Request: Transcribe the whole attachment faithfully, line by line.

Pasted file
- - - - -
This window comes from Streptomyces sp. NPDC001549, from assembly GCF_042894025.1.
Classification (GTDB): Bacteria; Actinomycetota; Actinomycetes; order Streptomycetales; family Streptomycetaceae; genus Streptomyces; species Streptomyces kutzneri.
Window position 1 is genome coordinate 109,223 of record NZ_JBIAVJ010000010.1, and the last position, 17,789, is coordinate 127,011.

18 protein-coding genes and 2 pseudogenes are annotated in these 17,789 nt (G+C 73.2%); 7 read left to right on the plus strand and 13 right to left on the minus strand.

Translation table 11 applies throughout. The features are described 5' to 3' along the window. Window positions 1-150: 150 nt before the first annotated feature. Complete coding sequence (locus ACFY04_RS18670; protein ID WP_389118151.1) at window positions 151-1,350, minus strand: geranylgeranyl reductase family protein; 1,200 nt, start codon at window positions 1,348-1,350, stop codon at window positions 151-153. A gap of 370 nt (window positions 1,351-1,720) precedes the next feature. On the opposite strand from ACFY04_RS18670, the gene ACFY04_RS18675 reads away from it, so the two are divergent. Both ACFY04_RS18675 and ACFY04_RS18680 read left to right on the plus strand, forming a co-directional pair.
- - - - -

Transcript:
This window comes from Streptomyces sp. NPDC001549, from assembly GCF_042894025.1.
Classification (GTDB): Bacteria; Actinomycetota; Actinomycetes; order Streptomycetales; family Streptomycetaceae; genus Streptomyces; species Streptomyces kutzneri.
Window position 1 is genome coordinate 109,223 of record NZ_JBIAVJ010000010.1, and the last position, 17,789, is coordinate 127,011.

18 protein-coding genes and 2 pseudogenes are annotated in these 17,789 nt (G+C 73.2%); 7 read left to right on the plus strand and 13 right to left on the minus strand.

Translation table 11 applies throughout. The features are described 5' to 3' along the window. Window positions 1-150: 150 nt before the first annotated feature. Complete coding sequence (locus ACFY04_RS18670; protein ID WP_389118151.1) at window positions 151-1,350, minus strand: geranylgeranyl reductase family protein; 1,200 nt, start codon at window positions 1,348-1,350, stop codon at window positions 151-153. A gap of 370 nt (window positions 1,351-1,720) precedes the next feature. On the opposite strand from ACFY04_RS18670, the gene ACFY04_RS18675 reads away from it, so the two are divergent. Both ACFY04_RS18675 and ACFY04_RS18680 read left to right on the plus strand, forming a co-directional pair.